Archived Story

Amendments would’ve passed

Published 9:26am Wednesday, November 14, 2012

The people cheering the defeat of the two constitutional amendments fail to mention that the people who failed to vote on the issue were counted as no votes. It is believed that of those who actually voted on the issue, the yes votes would have won by a large majority.

John Forman

Albert Lea

  1. Scott Bute

    It is also interesting to note that the yes vote won in 75 out of 87 of Minnesota’s counties. Just 12 counties, mostly around the Twin Cities brought on the defeat of The Marriage Protection Amendment. The Left spent 12 million dollars in their dishonest smear campaign to make sure that this amendment would fail and that same sex “marriage” would soon become legal in Minnesota. With Dayton as governor and Democrat control of both the House and Senate, how long do you think it will take them to make this a reality?

  2. Patti Kimble

    Get over it, already! Voters spoke on election day. When Repubs learn to work with Demos then life will be better for everyone. Constitutional amendments were never the correct course of action.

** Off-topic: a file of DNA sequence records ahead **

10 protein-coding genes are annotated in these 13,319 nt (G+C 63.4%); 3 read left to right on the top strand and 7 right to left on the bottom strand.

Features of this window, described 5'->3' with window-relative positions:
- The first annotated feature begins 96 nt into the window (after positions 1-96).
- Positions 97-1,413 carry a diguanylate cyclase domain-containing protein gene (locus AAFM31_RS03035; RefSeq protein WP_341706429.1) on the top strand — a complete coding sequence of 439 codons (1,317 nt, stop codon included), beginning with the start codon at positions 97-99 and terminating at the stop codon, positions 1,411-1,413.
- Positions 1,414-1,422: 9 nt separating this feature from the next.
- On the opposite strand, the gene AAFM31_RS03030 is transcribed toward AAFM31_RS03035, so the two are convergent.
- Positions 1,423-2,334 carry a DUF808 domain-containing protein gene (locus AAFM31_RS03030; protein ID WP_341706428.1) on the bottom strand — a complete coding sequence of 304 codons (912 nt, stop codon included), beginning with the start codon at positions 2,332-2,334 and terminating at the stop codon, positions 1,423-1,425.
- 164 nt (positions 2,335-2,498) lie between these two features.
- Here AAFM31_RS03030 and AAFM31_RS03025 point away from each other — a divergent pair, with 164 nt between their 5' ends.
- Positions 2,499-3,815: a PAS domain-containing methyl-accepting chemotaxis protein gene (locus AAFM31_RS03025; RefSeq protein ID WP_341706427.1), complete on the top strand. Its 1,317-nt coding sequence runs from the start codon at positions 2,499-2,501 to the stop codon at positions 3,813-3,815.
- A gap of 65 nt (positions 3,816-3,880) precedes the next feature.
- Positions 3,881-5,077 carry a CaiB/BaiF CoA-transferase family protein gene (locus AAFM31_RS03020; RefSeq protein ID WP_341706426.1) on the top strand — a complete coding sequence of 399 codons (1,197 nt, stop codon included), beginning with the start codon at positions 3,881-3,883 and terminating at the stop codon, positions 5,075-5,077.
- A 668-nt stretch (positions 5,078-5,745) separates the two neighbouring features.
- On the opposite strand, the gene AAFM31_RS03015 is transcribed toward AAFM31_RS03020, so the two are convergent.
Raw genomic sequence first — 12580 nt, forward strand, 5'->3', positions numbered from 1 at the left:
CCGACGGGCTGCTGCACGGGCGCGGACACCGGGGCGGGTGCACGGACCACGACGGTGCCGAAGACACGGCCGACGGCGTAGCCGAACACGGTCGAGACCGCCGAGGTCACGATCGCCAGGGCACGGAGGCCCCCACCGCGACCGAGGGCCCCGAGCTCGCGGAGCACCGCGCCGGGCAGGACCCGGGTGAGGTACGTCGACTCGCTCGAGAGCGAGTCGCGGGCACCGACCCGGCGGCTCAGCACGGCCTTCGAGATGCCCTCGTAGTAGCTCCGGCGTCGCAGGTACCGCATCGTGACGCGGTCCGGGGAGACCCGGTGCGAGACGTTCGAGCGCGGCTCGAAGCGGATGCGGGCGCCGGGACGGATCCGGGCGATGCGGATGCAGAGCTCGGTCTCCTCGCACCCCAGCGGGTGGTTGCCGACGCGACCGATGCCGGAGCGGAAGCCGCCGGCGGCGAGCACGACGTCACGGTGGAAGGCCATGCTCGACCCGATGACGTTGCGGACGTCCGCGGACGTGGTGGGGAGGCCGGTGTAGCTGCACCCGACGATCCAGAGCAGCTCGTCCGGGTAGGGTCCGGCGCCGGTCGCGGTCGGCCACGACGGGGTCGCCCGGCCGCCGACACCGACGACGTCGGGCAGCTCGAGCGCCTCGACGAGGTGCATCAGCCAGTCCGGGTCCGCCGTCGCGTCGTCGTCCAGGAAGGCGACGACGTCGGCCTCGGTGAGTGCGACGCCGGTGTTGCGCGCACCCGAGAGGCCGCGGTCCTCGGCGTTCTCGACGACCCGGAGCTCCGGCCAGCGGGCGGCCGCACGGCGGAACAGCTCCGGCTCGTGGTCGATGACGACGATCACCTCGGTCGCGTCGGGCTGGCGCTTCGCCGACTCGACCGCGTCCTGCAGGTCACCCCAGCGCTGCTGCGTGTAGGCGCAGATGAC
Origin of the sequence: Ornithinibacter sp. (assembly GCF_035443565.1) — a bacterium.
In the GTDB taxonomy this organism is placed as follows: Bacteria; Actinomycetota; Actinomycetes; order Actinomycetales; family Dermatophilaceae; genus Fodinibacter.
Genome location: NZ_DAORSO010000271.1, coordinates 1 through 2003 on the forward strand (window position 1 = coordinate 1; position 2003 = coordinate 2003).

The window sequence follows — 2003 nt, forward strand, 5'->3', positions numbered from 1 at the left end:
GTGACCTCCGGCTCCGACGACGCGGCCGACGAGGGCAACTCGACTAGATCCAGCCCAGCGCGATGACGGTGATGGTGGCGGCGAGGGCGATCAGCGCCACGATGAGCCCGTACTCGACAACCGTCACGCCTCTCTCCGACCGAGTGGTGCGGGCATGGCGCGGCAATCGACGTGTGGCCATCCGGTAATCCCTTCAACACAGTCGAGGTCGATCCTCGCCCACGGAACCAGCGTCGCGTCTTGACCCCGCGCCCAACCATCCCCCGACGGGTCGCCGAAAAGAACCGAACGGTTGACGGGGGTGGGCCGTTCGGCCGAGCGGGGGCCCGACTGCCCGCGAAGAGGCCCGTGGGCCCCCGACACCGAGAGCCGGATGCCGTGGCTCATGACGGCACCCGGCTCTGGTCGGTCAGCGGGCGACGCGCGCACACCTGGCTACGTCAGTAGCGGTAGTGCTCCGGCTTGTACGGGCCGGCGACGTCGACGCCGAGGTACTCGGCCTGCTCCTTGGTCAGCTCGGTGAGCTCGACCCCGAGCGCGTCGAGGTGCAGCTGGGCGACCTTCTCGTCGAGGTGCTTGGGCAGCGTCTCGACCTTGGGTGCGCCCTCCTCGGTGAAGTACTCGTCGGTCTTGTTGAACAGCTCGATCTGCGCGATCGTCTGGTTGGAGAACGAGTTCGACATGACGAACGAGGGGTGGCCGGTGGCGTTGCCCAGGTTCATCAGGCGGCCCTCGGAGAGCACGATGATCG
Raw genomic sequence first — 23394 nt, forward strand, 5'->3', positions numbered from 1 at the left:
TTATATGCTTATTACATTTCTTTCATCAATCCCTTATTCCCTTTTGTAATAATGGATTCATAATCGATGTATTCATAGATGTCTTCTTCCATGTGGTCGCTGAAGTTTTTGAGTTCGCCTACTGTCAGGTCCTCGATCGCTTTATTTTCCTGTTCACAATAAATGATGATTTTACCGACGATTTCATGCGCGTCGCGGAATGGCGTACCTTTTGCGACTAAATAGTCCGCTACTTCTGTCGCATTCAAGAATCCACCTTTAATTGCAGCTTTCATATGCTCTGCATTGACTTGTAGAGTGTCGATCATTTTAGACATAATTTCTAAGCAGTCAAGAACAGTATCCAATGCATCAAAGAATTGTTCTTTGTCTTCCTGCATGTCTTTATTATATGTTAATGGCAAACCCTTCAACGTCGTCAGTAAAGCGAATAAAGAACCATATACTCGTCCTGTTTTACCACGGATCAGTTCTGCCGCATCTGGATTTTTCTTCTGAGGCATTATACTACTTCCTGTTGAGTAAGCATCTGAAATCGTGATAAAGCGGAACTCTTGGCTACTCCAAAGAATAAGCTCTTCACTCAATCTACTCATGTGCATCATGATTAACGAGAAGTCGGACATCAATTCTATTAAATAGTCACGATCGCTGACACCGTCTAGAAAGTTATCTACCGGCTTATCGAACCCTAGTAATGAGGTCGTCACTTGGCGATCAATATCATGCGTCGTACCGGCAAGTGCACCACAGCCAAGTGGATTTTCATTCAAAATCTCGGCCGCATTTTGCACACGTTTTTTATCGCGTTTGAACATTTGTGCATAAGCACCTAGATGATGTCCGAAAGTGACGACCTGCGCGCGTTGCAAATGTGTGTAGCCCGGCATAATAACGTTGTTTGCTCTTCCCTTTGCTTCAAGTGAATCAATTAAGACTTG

3. Meagan Wicklace

    It was common knowledge that people who didn’t vote on the amendment would be counted as no votes. If the people who didn’t vote had got counted as yes votes, you wouldn’t be complaining.

    If they wanted their opinion heard/counted, they should have voted. That’s all it really comes down to.

  4. I’m not certain what sources you are using to conclude that, “It is believed that of those who actually voted on the issue, the yes votes would have won by a large majority.”
    However, from the sources I have found, you are incorrect in your statements. According to the no votes accounted for 51.2%, the yes votes accounted for 47.5%, and the estimated blanks accounted for 1.3%. SO, even if the blank ballots were counted as yes votes that would still be a loss for the Marriage Protection Amendment.
    The voter ID amendment was an even more decisive no.